Our six miles on the Appalachian Trail during our tour of Virginia stirred affection and respect for one of the world’s great long-distance paths. In Shenandoah National Park, we entered the AT at the Thornton Gap trailhead parking lot.
The trail led us over a mostly rocky surface with more than 1,700 feet of climbing. We took a quick detour to Mary’s Rock, where Sue took in the view, then we continued southbound to the Bird’s Nest #3 Shelter, one of more than 250 shelters spread over the AT’s 2,190 miles. In order to sleep in the huts, campers must be traveling at least three consecutive days on the AT. The Bird’s Nest featured a rock fireplace, wooden sleeping platform, a nearby privy as well as a bear box and hanger poles to keep food safe. Thru hikers must use the shelter unless it is full, when they may use designated campsites nearby. I ate my lunch while sitting on the platform and imagined the hut filled with sleeping bags and trekkers. I could almost hear the snoring and smell the trail grime.
The higher we went, the less spring we witnessed as the season had delayed its arrival. We passed six or seven northbound thru hikers, who all traveled solo and appeared to be in their 20s. I resisted asking where they started and where their destination was. They all were in a hurry since a storm was moving in, but they took the time for a brief friendly greeting. I wished I had brought along some trail magic (beers?) to hand off as they passed.
If you have walked the Pacific Crest Trail, you may have met Barney Scout Mann at his Southern California home, where he and his wife Sandy have hosted trekkers who are embarking on the adventure of their lives. Thousands more have benefitted from his dedication to the trail through his many years of work with the Pacific Crest Trail Association.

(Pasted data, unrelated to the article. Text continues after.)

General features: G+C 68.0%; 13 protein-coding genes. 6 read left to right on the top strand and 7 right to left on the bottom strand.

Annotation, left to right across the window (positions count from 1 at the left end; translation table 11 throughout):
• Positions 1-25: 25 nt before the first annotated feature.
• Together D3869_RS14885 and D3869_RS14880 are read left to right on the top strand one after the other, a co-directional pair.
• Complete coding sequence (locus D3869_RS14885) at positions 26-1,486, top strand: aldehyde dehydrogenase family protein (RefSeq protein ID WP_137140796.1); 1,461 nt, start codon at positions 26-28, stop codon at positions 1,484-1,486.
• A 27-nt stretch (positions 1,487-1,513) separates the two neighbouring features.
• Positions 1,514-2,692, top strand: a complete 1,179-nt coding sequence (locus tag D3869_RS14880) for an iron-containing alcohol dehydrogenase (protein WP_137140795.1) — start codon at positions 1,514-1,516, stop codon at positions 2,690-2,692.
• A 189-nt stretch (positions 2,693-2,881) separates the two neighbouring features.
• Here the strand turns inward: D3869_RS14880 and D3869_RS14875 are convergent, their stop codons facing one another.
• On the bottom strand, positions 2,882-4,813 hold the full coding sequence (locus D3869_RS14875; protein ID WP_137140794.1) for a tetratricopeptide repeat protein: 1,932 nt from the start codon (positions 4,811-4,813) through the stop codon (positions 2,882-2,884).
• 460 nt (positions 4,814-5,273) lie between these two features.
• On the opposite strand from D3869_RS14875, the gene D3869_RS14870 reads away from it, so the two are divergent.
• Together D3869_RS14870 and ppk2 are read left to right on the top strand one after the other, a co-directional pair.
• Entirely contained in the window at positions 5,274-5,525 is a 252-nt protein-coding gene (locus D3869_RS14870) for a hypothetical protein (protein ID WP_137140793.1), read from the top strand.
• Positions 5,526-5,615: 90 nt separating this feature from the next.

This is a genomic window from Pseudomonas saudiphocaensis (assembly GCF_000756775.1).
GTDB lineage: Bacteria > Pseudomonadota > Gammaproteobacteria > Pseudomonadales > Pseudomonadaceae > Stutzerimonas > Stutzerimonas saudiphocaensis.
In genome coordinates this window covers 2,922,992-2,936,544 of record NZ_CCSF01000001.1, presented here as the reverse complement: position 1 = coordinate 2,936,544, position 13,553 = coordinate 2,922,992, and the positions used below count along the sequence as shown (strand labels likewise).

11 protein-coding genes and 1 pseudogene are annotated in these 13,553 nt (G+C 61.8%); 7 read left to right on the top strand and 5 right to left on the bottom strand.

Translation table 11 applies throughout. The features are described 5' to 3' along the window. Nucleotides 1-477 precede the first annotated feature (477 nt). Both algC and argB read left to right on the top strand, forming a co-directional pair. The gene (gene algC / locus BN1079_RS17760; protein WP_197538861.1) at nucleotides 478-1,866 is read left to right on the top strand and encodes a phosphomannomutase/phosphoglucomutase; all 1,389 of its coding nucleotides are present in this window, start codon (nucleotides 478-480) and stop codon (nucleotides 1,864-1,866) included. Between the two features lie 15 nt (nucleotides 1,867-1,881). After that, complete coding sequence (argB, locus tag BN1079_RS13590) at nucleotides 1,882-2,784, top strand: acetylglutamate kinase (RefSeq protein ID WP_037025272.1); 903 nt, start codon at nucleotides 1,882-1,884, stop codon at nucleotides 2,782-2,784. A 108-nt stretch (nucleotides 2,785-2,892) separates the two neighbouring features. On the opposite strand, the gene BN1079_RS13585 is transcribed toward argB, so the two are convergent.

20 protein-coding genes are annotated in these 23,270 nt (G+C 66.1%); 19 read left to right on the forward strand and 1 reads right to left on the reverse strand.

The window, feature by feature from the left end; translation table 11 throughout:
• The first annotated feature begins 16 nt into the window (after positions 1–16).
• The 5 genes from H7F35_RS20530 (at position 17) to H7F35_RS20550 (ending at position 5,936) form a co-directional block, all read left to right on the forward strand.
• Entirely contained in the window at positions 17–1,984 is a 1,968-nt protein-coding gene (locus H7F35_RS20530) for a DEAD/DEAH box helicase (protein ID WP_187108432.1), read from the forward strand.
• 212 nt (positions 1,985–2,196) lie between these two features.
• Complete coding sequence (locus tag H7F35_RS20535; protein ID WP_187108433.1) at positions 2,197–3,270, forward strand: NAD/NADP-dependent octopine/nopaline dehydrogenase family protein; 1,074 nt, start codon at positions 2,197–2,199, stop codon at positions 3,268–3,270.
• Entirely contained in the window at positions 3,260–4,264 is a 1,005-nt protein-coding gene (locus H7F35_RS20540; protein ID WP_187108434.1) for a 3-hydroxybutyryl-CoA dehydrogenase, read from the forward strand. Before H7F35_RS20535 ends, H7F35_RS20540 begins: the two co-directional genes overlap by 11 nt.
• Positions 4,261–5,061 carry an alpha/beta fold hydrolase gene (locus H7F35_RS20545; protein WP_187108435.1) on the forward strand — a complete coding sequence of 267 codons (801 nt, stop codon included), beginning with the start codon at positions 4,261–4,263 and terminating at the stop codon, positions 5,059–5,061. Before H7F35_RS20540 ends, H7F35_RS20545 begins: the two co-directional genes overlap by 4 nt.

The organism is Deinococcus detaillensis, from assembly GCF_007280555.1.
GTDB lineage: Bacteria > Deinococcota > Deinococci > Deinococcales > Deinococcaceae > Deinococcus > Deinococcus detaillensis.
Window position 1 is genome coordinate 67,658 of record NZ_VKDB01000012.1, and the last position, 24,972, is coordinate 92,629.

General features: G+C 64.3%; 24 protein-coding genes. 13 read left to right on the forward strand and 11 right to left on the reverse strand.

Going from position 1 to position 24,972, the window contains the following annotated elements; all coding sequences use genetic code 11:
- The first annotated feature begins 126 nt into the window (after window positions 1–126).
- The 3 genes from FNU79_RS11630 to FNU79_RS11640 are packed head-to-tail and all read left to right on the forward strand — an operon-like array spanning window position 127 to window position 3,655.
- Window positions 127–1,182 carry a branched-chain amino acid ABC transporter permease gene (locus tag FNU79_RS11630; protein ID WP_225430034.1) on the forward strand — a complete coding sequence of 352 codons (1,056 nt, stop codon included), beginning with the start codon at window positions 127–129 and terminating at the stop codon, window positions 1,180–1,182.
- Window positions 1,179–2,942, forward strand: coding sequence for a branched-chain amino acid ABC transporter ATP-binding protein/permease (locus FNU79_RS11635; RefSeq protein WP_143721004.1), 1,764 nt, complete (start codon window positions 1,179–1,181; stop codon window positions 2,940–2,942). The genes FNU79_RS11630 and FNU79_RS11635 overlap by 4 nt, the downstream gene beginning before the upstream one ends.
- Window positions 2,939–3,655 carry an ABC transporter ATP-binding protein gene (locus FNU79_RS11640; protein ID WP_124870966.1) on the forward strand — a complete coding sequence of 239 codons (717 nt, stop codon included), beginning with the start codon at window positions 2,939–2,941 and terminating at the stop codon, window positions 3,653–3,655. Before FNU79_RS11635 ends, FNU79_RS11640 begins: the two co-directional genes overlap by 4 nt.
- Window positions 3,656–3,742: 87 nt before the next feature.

If you walked the PCT in 2007, you may have met him and his wife on the trail, when he kicked off his quest for distance hiking’s coveted triple crown, which he completed in 2017.
However, the inspirational adventurer, who has backpacked for more than 50 years, may have saved his most influential work for Journeys North, which reads like a gripping novel. He tells the tales of six who braved challenges that would send many hikers home. Ultimately, when a snowstorm blocks their path, they must choose between quitting and searching for an elusive detour.
His book brings home the personal side of the trek, stretching beyond the six main characters through compelling anecdotes about other backpackers traveling the PCT.
If it not had been in the middle of winter when I read it, Scout’s book may have spurred me to travel to his home to pick up some trail magic before I launched my own PCT trek. Sure, I recently completed the John Muir Trail, which follows the PCT much of its way through California’s Sierra Nevada. My heart is enthusiastic, but are my body and mind ready to make the jump from my 243-mile trek to the 2,653 miles through three states on the entire PCT?
If you read Journeys North, be prepared to feel the urge to take the next step(s).